Pneumonia can be another fatal result of forcing your guinea pig to swim or be in the water too long. Pneumonia in guinea pigs can have several causes, such as Bacterial Pneumonia, Viral Pneumonia or Aspiration Pneumonia.

Aspiration Pneumonia can be caused if they inhale food, drink, or other substances into their lungs. By placing your guinea pig into deep water (especially unexpectedly), your guinea pig may inhale water into their lungs as they are trying to breathe.

Symptoms of Pneumonia in guinea pigs can be difficulty breathing, wheezing or labored breathing, lethargy, coughing, sneezing, nasal or ocular discharge, fever, and exercise intolerance.    

Can Guinea Pigs Swim?

Guinea Pigs are natural swimmers and have the ability to swim. But unlike their close relative the Capybara, guinea pigs are not fond of swimming and do not engage in this activity for enjoyment. Generally, in the wild, if a guinea pig is seen swimming it is in an attempt to escape from a predator or other form of danger. 

Dangers of Putting Your Guinea Pig in Water


Some of the dangers of putting your guinea pig in water are the same reasons that guinea pigs do not like being placed in water as discussed above. These reasons are that it causes stress/fear and it can lead to illnesses that can be fatal.

Sensitive Skin

Another danger associated with placing your guinea pig in water is that guinea pigs have sensitive skin. One key contributor to skin problems in guinea pigs is excessive moisture.

Guinea Pig’s natural habitats are typically dry climates, such as the mountains in South America. Since guinea pigs have very dense fur that can retain a significant amount of water, guinea pigs’ fur does not dry quickly which can lead to skin irritations.


Skin irritations in guinea pigs can also be caused by chlorine. While guinea pig’s skin is sensitive in general, it is especially sensitive to chemicals.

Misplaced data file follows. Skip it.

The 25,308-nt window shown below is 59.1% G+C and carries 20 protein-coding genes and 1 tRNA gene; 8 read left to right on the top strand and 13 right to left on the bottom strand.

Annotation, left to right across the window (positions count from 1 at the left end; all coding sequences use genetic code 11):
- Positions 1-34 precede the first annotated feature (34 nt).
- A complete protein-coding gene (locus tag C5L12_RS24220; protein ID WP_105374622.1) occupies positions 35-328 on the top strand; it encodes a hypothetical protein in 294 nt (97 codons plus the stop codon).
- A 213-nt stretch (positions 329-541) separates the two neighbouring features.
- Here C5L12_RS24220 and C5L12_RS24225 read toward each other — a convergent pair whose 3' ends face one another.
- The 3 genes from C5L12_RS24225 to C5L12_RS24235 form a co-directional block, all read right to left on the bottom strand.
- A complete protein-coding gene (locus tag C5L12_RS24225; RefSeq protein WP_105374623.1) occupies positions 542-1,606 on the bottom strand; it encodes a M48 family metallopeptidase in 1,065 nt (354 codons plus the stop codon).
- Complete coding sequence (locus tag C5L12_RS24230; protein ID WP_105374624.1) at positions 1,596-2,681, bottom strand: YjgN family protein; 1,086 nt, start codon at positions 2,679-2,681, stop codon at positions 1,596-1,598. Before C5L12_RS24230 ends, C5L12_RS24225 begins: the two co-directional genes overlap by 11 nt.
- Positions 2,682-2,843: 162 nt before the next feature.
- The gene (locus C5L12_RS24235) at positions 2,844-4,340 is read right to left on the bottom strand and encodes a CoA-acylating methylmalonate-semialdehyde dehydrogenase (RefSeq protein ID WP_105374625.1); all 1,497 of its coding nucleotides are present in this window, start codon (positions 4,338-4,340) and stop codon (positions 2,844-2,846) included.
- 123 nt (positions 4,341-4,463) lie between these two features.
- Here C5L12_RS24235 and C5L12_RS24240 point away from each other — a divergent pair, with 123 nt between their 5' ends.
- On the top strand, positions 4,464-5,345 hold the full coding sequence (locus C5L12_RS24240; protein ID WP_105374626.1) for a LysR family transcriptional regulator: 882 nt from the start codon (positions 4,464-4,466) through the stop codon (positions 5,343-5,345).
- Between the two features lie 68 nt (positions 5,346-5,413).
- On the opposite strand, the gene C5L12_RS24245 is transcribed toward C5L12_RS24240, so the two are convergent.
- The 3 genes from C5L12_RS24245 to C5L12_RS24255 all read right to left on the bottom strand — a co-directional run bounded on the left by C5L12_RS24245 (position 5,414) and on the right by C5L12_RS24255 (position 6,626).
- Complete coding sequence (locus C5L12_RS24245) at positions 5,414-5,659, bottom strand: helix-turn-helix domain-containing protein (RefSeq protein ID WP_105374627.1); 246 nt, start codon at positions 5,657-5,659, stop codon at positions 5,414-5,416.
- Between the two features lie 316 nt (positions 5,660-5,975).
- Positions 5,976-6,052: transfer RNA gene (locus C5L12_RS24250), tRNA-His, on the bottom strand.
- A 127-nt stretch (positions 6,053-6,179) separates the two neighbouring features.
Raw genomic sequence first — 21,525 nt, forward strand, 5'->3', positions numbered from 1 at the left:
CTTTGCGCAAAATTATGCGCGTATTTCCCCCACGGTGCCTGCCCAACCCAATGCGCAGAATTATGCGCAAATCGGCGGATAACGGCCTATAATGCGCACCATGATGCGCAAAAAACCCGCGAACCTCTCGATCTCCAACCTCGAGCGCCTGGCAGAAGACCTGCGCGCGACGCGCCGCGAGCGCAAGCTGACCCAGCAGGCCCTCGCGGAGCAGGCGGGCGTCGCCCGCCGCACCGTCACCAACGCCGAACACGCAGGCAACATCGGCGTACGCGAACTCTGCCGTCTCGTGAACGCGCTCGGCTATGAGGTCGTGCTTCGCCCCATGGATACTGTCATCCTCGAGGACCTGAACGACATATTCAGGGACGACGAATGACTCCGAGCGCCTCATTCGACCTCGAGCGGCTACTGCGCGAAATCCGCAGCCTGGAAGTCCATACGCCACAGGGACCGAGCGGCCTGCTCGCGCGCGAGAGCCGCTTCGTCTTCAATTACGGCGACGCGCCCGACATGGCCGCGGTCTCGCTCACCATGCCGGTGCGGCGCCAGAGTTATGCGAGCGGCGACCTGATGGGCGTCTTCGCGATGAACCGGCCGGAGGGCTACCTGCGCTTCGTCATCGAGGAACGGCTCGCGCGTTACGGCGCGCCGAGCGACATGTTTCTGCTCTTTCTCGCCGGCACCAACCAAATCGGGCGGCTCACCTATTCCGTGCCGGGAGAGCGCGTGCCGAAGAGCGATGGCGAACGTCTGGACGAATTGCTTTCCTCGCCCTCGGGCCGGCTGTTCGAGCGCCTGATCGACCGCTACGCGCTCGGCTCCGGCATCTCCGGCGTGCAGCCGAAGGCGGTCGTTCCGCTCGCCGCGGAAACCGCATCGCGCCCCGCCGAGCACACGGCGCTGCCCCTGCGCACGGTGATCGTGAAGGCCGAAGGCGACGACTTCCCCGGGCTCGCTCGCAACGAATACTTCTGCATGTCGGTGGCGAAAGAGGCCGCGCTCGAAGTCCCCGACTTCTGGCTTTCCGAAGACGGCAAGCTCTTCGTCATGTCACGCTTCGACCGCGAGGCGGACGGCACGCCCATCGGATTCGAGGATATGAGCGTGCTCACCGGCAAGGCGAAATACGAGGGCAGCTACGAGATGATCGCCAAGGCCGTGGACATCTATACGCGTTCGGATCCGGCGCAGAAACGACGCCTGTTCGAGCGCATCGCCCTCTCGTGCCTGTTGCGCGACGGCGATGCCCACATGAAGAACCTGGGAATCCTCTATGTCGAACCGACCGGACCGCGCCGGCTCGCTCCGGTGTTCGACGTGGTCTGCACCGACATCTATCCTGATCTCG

Chlorine is often added to pools to prevent bacteria growth, but it is also added to tap water to remain compliant with EPA regulations. Chlorine is known to strip the skin of its natural oils thus creating the opportunity for dry irritated skin.

Fungal Infections

Fungal Infection in guinea pigs is also often caused by exposure to moisture. In the wild, these fungal infections can occur during rainy periods or periods of high humidity.

Placing your guinea pig in water can also cause fungal infections. These infections typically effect the hair and top layer of skin. 

Symptoms of fungal infections in guinea pigs can be dry/scaly skin on the ears, nose, and feet. This dry scaly skin can also be accompanied by dandruff-like skin on the coat of the guinea pig and hair loss.


Despite guinea pigs having the innate ability to swim, their bodies are not specifically designed for this activity. Given the design of their body and the additional weight of wet fur that they must keep afloat, swimming can be a very physically draining task for your guinea pig.

As the guinea pig becomes physically exhausted from this task, the risk of drowning increases. Furthermore, as guinea pigs swim, they often inadvertently inhale water as they are swimming and struggling to stay afloat which can cause drowning.


Even though guinea pigs have the ability to swim, it is not advisable to place your guinea pig in water to force them to do so. Placing your guinea pig in water can cause both stress and illness, either of which can be fatal to your pet.